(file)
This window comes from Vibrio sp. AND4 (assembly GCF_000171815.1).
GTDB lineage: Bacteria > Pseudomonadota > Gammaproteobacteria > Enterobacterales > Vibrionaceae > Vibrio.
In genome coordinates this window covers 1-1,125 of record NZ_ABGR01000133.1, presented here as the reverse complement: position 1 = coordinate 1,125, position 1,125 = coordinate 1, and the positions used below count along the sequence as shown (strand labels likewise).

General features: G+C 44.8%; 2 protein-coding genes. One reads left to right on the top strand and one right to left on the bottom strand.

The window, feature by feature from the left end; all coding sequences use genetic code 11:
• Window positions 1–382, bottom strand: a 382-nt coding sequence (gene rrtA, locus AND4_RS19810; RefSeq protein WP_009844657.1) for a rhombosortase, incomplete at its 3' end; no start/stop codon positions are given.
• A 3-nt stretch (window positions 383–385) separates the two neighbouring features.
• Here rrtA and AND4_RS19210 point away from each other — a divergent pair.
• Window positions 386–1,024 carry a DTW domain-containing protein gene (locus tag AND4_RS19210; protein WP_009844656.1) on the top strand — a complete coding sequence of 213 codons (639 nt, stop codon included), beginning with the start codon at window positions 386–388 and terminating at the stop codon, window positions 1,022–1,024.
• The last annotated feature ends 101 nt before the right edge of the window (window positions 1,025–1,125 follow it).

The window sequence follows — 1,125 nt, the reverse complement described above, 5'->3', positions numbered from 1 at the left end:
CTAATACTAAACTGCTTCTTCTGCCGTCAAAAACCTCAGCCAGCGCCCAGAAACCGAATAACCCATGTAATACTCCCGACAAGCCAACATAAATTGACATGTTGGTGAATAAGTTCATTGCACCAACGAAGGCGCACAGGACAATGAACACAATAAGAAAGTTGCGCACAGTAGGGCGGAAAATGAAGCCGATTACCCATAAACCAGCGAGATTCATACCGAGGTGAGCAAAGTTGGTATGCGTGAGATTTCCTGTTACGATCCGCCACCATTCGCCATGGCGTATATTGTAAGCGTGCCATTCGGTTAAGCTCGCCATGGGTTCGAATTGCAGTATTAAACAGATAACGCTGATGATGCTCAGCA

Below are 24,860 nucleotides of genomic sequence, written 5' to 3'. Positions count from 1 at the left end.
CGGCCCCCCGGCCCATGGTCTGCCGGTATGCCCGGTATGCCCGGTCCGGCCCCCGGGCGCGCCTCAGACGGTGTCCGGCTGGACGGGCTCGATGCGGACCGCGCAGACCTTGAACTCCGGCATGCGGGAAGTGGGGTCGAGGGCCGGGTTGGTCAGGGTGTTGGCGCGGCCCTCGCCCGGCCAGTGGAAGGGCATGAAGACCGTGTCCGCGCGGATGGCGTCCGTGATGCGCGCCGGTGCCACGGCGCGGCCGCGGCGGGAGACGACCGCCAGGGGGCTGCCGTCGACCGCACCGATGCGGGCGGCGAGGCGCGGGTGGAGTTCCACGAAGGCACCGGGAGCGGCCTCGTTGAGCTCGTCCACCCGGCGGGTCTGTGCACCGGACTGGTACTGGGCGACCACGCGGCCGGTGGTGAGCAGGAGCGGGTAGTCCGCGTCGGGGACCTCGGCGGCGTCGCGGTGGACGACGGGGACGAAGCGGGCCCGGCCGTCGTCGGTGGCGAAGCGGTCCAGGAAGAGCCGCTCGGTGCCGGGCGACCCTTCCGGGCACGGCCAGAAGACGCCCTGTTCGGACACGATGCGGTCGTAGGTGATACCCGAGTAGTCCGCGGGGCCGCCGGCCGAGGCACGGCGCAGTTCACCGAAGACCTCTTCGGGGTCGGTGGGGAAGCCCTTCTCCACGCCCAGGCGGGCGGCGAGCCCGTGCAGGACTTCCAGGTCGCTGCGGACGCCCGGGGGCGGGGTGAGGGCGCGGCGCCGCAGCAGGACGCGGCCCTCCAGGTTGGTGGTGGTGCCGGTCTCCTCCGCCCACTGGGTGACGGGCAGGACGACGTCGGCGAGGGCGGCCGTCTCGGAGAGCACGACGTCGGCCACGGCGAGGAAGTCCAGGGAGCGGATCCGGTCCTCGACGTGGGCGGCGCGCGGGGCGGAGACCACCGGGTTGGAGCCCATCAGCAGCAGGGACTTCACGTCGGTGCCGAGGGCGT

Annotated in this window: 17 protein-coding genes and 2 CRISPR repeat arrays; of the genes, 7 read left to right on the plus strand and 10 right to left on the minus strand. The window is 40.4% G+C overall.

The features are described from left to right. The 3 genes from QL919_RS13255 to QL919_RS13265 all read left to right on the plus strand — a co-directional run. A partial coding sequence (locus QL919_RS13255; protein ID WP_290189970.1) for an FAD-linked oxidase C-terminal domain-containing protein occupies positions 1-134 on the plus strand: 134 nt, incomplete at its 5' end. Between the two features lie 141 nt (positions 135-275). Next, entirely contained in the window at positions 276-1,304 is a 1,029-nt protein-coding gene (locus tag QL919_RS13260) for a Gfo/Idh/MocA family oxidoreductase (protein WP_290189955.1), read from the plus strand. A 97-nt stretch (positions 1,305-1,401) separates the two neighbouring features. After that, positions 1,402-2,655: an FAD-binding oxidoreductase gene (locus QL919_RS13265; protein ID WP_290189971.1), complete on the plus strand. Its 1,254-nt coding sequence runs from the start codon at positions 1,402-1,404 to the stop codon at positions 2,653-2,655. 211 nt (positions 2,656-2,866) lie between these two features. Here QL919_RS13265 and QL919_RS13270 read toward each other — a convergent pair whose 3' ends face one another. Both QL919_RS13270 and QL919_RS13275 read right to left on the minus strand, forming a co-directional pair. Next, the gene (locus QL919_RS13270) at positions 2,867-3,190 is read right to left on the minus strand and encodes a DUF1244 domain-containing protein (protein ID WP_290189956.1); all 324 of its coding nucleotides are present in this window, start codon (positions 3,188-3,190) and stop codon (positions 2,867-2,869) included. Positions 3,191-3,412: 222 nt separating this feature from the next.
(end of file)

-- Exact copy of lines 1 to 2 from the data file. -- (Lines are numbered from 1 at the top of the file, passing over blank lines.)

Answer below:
This window comes from Vibrio sp. AND4 (assembly GCF_000171815.1).
GTDB lineage: Bacteria > Pseudomonadota > Gammaproteobacteria > Enterobacterales > Vibrionaceae > Vibrio.